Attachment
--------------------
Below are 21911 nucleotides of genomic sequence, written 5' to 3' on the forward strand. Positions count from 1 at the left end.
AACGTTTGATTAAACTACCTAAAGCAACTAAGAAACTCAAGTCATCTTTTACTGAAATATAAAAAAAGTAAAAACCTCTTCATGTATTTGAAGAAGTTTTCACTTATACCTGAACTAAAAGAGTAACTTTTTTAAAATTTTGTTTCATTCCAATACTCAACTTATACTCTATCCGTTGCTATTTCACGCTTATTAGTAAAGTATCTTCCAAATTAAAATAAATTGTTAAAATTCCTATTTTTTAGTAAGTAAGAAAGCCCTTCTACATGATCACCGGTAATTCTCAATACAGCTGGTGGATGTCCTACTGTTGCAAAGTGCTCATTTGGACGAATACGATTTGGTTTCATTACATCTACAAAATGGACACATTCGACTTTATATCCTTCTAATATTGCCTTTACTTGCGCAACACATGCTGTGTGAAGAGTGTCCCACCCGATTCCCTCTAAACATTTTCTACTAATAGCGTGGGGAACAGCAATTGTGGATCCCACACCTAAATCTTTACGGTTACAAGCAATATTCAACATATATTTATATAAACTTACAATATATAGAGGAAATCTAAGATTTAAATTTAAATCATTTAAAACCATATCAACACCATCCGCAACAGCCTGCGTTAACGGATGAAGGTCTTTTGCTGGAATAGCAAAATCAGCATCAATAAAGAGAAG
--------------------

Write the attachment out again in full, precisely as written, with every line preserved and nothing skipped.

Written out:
Below are 21911 nucleotides of genomic sequence, written 5' to 3' on the forward strand. Positions count from 1 at the left end.
AACGTTTGATTAAACTACCTAAAGCAACTAAGAAACTCAAGTCATCTTTTACTGAAATATAAAAAAAGTAAAAACCTCTTCATGTATTTGAAGAAGTTTTCACTTATACCTGAACTAAAAGAGTAACTTTTTTAAAATTTTGTTTCATTCCAATACTCAACTTATACTCTATCCGTTGCTATTTCACGCTTATTAGTAAAGTATCTTCCAAATTAAAATAAATTGTTAAAATTCCTATTTTTTAGTAAGTAAGAAAGCCCTTCTACATGATCACCGGTAATTCTCAATACAGCTGGTGGATGTCCTACTGTTGCAAAGTGCTCATTTGGACGAATACGATTTGGTTTCATTACATCTACAAAATGGACACATTCGACTTTATATCCTTCTAATATTGCCTTTACTTGCGCAACACATGCTGTGTGAAGAGTGTCCCACCCGATTCCCTCTAAACATTTTCTACTAATAGCGTGGGGAACAGCAATTGTGGATCCCACACCTAAATCTTTACGGTTACAAGCAATATTCAACATATATTTATATAAACTTACAATATATAGAGGAAATCTAAGATTTAAATTTAAATCATTTAAAACCATATCAACACCATCCGCAACAGCCTGCGTTAACGGATGAAGGTCTTTTGCTGGAATAGCAAAATCAGCATCAATAAAGAGAAG